yet its fiosh was so perfectly preserved
Mild the eye so fresh that a scientific
man said lie eould hardly distinguish
between ll and the eye of tv living
animal.
Thousands of years ago this gigantic
creature had porishe.l. perhaps falling
into a revuse in tho ice, and ever
since had ecn li'o.en up line hoiiu
lucks, (iniilually undermined by tlx
river the Istdv hud fallen out, as we
have seen.
AlHiut thirty pounds of tho red hair
und wo.'l was collected by the fisher
innn, the tusk ami port ions of the feet,
und all hold to a Russian official, w ho
Immediately son! word to St. I'eters-
burg, whereupon the F.mperor ordered
that tho entire skeleton should Ih pre
served. Tho skeleton wus secured.
with some of the skin and hair, uad
all aio now lu the Ryal Museum of
St. IVlerabum. Ulustnttlnir tho enor
mous sl.e of ht pivhUlorle is hint.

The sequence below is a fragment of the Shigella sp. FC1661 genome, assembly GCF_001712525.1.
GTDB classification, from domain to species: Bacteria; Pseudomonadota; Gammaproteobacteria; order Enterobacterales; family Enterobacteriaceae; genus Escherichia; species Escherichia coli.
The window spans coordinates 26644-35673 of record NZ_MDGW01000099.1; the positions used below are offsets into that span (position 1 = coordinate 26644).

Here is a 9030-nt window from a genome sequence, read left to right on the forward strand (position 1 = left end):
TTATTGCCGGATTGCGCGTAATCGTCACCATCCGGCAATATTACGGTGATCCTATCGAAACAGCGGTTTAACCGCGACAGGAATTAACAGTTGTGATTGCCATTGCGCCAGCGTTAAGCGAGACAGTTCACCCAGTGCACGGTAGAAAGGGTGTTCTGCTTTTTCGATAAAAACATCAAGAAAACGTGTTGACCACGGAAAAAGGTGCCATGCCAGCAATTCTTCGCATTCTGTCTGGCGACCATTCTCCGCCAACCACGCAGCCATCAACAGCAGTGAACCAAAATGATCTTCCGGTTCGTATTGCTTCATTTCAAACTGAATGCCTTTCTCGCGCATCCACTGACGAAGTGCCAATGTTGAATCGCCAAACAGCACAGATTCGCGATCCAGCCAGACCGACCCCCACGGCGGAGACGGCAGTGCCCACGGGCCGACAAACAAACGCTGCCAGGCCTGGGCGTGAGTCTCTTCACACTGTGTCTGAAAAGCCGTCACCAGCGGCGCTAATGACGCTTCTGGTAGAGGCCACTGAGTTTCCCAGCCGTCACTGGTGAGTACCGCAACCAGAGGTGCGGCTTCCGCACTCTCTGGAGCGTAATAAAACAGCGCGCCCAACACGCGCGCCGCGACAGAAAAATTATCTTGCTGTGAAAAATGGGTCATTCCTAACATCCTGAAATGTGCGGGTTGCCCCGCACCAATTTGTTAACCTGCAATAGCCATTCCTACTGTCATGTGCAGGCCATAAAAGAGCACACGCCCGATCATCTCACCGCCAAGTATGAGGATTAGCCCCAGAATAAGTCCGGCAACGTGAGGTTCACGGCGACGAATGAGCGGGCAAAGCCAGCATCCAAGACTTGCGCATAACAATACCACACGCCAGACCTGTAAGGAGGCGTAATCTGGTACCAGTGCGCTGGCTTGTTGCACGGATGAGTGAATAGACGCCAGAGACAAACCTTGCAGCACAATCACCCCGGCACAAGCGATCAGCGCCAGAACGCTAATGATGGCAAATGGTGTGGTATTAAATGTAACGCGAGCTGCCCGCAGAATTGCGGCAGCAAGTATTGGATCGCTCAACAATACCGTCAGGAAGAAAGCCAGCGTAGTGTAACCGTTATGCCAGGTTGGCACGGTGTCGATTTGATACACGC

Tills was In the hint century, ami
ever sii.ee people have Imwii on Ih
lookout for the cmtil ol Ihe lee.
Scleral specimen have lun-n found
tho most iviuurkn'ile by a Husmhii
rnuiiioer named Ren Ut mlorf. In llt
Lank Oat lr lirl lu llwkbrr.
There U nothing that an ii rupul
out .nW'iitiii etui outwit the uimary
purchaser in as el!y In rubber.
AH rublHT, little It U the hurt! Vul.
cnUt kind U'il vira nuO fi" jewel
ry. ImHiuui dlli'tf rtd or u,led tiy
auo it U a vc Mxthli ttoUicr and (his
change ,ut't b i.rvatcd -at U it
no proc has h n dUsverH vet by
whkhtithas ! Hub!wroie!ho.
jiwsamc , wstetVoofs or any ihl
that hav
te U't ii l u r.iniyif n loivd U
rf.vilv u,.,, ami at alight
eome per
i-aumi will fi l lu !,,.,.. A Hew pair
i f or!nM4 IkwH ),, u, factwrr III
bt Hue tunes Ha M o-id yt ;Mt
ifui a stock. Iht (Wmer wU?f
proofs fa!! to pi"- sometimes at the
touch. ThU old rubber, it is said, ii
bought up at the shops and manufac
tured over, but It cannot be made dur
able. At best it is only shoddy of a
detestable kind.
CURIOUS S?RINCS.
A Dip la a Warm Spring at BanH
Alb.-rta-
One of the springs fill a basin at the
foot of a low cliff writes a traveler,
and is fenced about so that bwimmer
may enjoy their bath undisturbed. I
tried a dip in this pool one chill Sep
tember afternoon when the mountains
were freshly powdered with snow,
and a cold rain was falling in the
valleys. Emerging from tho adjacent
cottage In a shiver. I leaped into tho